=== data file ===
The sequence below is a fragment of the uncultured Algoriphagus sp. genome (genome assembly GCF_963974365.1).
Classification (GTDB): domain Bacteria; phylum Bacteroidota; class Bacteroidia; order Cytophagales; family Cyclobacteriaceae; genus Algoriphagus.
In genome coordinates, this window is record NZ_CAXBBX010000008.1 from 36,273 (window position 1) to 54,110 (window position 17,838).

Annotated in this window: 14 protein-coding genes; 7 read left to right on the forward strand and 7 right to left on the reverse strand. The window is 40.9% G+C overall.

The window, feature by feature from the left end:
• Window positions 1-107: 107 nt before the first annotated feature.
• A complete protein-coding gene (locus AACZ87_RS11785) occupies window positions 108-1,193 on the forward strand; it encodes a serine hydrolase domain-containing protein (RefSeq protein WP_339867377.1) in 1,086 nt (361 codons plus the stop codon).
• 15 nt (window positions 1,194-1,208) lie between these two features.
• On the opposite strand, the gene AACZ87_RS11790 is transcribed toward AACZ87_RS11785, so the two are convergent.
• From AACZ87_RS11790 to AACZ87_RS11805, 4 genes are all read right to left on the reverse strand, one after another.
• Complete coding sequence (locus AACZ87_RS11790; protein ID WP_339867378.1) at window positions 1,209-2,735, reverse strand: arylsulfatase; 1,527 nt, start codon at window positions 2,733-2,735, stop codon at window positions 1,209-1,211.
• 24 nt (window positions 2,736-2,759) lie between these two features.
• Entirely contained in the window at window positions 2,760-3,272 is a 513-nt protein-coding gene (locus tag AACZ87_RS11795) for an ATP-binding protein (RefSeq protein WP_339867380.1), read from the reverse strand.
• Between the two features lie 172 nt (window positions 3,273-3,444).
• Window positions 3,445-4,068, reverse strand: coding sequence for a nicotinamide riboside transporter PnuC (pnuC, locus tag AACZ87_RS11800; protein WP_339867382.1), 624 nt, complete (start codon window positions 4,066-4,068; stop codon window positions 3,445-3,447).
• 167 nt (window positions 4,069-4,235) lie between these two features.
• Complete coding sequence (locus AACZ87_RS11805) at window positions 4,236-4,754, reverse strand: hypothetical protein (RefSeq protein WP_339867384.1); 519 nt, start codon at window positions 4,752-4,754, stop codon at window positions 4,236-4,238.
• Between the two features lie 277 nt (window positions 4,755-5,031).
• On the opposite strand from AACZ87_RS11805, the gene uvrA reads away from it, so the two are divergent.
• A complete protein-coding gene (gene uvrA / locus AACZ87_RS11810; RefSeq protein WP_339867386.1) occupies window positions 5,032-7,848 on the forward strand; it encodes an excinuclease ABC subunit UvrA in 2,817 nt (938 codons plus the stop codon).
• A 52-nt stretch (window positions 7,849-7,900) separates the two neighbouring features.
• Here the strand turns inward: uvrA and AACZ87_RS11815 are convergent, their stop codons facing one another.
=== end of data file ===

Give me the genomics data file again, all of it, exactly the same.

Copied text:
The sequence below is a fragment of the uncultured Algoriphagus sp. genome (genome assembly GCF_963974365.1).
Classification (GTDB): domain Bacteria; phylum Bacteroidota; class Bacteroidia; order Cytophagales; family Cyclobacteriaceae; genus Algoriphagus.
In genome coordinates, this window is record NZ_CAXBBX010000008.1 from 36,273 (window position 1) to 54,110 (window position 17,838).

Annotated in this window: 14 protein-coding genes; 7 read left to right on the forward strand and 7 right to left on the reverse strand. The window is 40.9% G+C overall.

The window, feature by feature from the left end:
• Window positions 1-107: 107 nt before the first annotated feature.
• A complete protein-coding gene (locus AACZ87_RS11785) occupies window positions 108-1,193 on the forward strand; it encodes a serine hydrolase domain-containing protein (RefSeq protein WP_339867377.1) in 1,086 nt (361 codons plus the stop codon).
• 15 nt (window positions 1,194-1,208) lie between these two features.
• On the opposite strand, the gene AACZ87_RS11790 is transcribed toward AACZ87_RS11785, so the two are convergent.
• From AACZ87_RS11790 to AACZ87_RS11805, 4 genes are all read right to left on the reverse strand, one after another.
• Complete coding sequence (locus AACZ87_RS11790; protein ID WP_339867378.1) at window positions 1,209-2,735, reverse strand: arylsulfatase; 1,527 nt, start codon at window positions 2,733-2,735, stop codon at window positions 1,209-1,211.
• 24 nt (window positions 2,736-2,759) lie between these two features.
• Entirely contained in the window at window positions 2,760-3,272 is a 513-nt protein-coding gene (locus tag AACZ87_RS11795) for an ATP-binding protein (RefSeq protein WP_339867380.1), read from the reverse strand.
• Between the two features lie 172 nt (window positions 3,273-3,444).
• Window positions 3,445-4,068, reverse strand: coding sequence for a nicotinamide riboside transporter PnuC (pnuC, locus tag AACZ87_RS11800; protein WP_339867382.1), 624 nt, complete (start codon window positions 4,066-4,068; stop codon window positions 3,445-3,447).
• 167 nt (window positions 4,069-4,235) lie between these two features.
• Complete coding sequence (locus AACZ87_RS11805) at window positions 4,236-4,754, reverse strand: hypothetical protein (RefSeq protein WP_339867384.1); 519 nt, start codon at window positions 4,752-4,754, stop codon at window positions 4,236-4,238.
• Between the two features lie 277 nt (window positions 4,755-5,031).
• On the opposite strand from AACZ87_RS11805, the gene uvrA reads away from it, so the two are divergent.
• A complete protein-coding gene (gene uvrA / locus AACZ87_RS11810; RefSeq protein WP_339867386.1) occupies window positions 5,032-7,848 on the forward strand; it encodes an excinuclease ABC subunit UvrA in 2,817 nt (938 codons plus the stop codon).
• A 52-nt stretch (window positions 7,849-7,900) separates the two neighbouring features.
• Here the strand turns inward: uvrA and AACZ87_RS11815 are convergent, their stop codons facing one another.